The other day I posted a picture of my home made gefilte fish on Face Book and you would have thought I posted a current day shot of Elvis. Not only was I surprised and flattered by the many “likes” and comments, but I received several messages from friends asking for the recipe and advice on how to achieve gefilte fish success. It appears that fish making is shrouded in a mystique that only “The Wise Ones” can interpret. I have to laugh because, in actuality, nothing could be easier. You can make a meatball? You can make fish!
My theory is that Bubbie (that’s a rhetorical Bubbie) helped perpetuate the myth that “making fish” was a G-D given talent, which could only be passed from one generation to the next in the deepest cover of secrecy. To give her the benefit, it was a schlep (pain in the ass) to venture out to the fish market when one had to trudge through six feet of snow in the shetle (village), wearing worn out shoes (no Uggs). Bubs would choose from an assortment of freshwater fish, such as carp, whitefish, pike, or mullet. Back at home, the still “happy to be alive” fish was put in the bathtub to live out his/her remaining hours. I digress here to tell you, that a dear friend of mine still has vivid memories of seeing a huge carp swimming in Grandma’s tub and has made a life long decision to avoid gefilte fish, at all costs. Luckily, she doesn’t avoid bathtubs.
The next part of the story, I choose not to think about. (Did Grams sit on the toilet seat with a fishing pole?) Somehow, the fish went from alive to not. The newly deceased fish was skinned, boned and be-headed. The trash (bones and head) was placed in a huge kettle filled with cold water, carrots, onions and salt. Using a hand grinder, the fillets were ground with sautéed onion. Added were the eggs, matzo meal, a bissel (lil bit) of oil, along with tons of salt and pepper/sugar.
There were two schools of thought when it came to the seasonings. There was the Pepper Team and there was the Sugar Team. Seems it depended on your geographical demarcation, whether you went for the savory or sweet. The other rules concerning the fish were shape related. The fish ball was a misnomer because the acceptable shape has always been oval, never round. These rules also govern the garnishing carrot: always a huge diagonal slice that would sit lovingly on top of the finished product.
Bubbie was not only proud of the beautiful fish, but she kvelled (blushed with joy) over the resulting gel that formed once the fish stock chilled. I understand why Jell-O became an instant hit with the youth of past generations. If you had a choice between fish gel and cherry flavored Jell-O, which would you choose?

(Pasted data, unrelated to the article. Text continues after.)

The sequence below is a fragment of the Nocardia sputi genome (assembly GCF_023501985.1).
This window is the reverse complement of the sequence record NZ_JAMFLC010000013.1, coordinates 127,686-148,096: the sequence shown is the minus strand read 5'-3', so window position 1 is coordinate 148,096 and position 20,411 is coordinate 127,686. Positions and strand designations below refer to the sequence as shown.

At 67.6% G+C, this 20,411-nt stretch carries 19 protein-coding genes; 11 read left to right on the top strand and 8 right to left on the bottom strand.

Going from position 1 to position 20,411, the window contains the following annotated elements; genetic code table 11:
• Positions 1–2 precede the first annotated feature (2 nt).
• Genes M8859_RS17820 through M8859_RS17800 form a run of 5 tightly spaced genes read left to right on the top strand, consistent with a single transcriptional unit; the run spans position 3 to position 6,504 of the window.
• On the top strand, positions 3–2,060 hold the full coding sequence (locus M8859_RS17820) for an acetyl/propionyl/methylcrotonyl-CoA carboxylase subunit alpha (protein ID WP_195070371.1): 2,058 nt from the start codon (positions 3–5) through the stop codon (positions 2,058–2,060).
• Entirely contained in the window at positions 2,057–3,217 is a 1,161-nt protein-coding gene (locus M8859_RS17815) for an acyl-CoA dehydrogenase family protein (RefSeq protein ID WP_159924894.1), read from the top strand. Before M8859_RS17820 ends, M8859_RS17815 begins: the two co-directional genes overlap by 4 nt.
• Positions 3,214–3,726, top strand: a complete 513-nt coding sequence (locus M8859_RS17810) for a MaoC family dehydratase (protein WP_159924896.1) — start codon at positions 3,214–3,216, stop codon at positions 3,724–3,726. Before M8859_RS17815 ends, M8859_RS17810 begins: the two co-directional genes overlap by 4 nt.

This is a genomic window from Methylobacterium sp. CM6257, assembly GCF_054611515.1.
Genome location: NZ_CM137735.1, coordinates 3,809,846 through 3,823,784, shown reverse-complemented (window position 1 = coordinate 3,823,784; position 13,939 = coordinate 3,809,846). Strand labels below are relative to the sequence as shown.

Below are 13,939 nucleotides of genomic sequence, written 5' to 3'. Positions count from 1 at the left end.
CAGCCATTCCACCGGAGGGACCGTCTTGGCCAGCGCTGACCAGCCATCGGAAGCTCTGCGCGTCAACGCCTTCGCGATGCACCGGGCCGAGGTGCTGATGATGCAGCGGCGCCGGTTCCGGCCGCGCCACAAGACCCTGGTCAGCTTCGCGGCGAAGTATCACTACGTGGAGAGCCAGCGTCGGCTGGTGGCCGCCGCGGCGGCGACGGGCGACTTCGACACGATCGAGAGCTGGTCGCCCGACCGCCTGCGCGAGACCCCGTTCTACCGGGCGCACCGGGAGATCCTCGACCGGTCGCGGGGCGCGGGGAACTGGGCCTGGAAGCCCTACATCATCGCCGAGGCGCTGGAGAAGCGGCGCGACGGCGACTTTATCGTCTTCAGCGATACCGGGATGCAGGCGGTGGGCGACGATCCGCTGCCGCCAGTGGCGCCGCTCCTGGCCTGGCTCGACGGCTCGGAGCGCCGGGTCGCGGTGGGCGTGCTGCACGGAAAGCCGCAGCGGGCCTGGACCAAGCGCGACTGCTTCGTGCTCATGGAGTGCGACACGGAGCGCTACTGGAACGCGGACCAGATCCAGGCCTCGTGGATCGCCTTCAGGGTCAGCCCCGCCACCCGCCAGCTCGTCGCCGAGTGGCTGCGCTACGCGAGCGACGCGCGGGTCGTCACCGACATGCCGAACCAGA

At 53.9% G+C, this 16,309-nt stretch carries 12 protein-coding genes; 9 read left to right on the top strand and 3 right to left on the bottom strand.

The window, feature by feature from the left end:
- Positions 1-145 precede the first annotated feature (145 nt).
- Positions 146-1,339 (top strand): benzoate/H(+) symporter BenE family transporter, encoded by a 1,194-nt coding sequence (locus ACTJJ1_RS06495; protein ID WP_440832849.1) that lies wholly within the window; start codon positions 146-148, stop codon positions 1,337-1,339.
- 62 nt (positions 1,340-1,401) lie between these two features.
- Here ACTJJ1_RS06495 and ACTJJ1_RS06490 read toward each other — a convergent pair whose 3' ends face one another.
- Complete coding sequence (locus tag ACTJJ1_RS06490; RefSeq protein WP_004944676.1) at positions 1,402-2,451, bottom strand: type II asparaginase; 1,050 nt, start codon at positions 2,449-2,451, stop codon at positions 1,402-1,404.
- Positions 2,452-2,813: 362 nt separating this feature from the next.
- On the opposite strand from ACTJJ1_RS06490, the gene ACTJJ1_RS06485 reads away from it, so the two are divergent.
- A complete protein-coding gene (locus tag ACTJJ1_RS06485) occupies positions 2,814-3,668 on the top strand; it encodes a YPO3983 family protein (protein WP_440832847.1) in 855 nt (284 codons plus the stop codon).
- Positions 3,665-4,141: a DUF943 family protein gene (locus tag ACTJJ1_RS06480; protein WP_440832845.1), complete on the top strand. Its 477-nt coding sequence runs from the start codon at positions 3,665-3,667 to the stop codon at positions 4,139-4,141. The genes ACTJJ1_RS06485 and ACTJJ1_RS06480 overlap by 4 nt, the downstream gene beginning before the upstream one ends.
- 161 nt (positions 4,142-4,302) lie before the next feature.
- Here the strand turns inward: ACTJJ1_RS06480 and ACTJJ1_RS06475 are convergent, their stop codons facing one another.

As a side note, Bubbie boiled the hell out of her gefilte fish, usually about three hours. I can’t think of any modern day fish recipe that requires three hours of cooking time. No wonder, the process was so laborious.
The term “gefilte” is translated from the Yiddish word for “stuffed”. Originally, the ground mixture was stuffed into fish skins. Can’t say I’m sorry that the practice of “ fish skin stuffing” was abandoned somewhere down the pike. (fish pun intended). Now, gefilte fish is stuffed into jars with labels like Rokeach and Manischewitz. Passable in a pinch, the jarred variety is far more filler than fish.
In this modern day of cars and supermarkets, it is possible to decide on a whim and have freshly made fish within an hour or so. You can also go the old fashioned route (forgoing bringing home a live fish) and have a fishmonger grind the fish for you, but you often pay a steep price. In fact, I’ve heard folks one-upping each other as to the exorbitant prices they have paid. If I’m going to dish out $125, it’s going to be for a pair of shoes, not raw fish and a bag of bones.
So, my friends, I have created a new fangled, lessor expensive and super fast method to make damned good fish. I’m hoping my Grandmas would be proud!
4 pounds, non-oily white fish fillets…let’s mix a few (snapper, haddock, cod) preferably on sale.
2 cartons fish stock, available next to the boxed chicken stock
3 large carrots, plus 2 additional large carrots, cut into diagonal slices for garnish
A bunch of celery
One large onion
3 large eggs, beaten
¼ cup matzo meal
Several cups of water
A little bit of bland veggie oil
About 1 ½ – 2T salt
Freshly ground pepper
1T sugar, optional
In a large stockpot, empty the contents of both cartons of fish stock. Add 1 roughly chopped carrot, a stick of celery, and ¼ of the onion. Bring to a gentle simmer while preparing the fish mixture.
In your food processor, grind about 2 carrots, 3 sticks of celery and ¾ large onion. Scrape the bowl and place the ground veggies in a large prep bowl. Cut the fish fillets into large chunks and add to the food processor. Give a few good swirls in the processor until the fish is nicely ground. Add the ground fish to the veggies and mix well. Add the matzo meal, eggs, and about one tablespoon of oil. Mix well. Add freshly ground pepper and salt (sugar, if using)
Chill the fish mixture for a few minutes in the fridge to make handling easier.
Remove veggies from the stock and discard. Shape the fish into ovals and gently place into the simmering stock. Once all of the fish ovals have been placed in the pot, add enough water to cover the fish. Cover with a lid and keep at a simmer for about an hour.
Towards the last 20 minutes, add the carrot slices to the stock. Strain the fish pieces and top with a carrot slice. Pour a little stock over the fish and allow to cool. Serve with horseradish
Recipe yields about 12-13 good size pieces.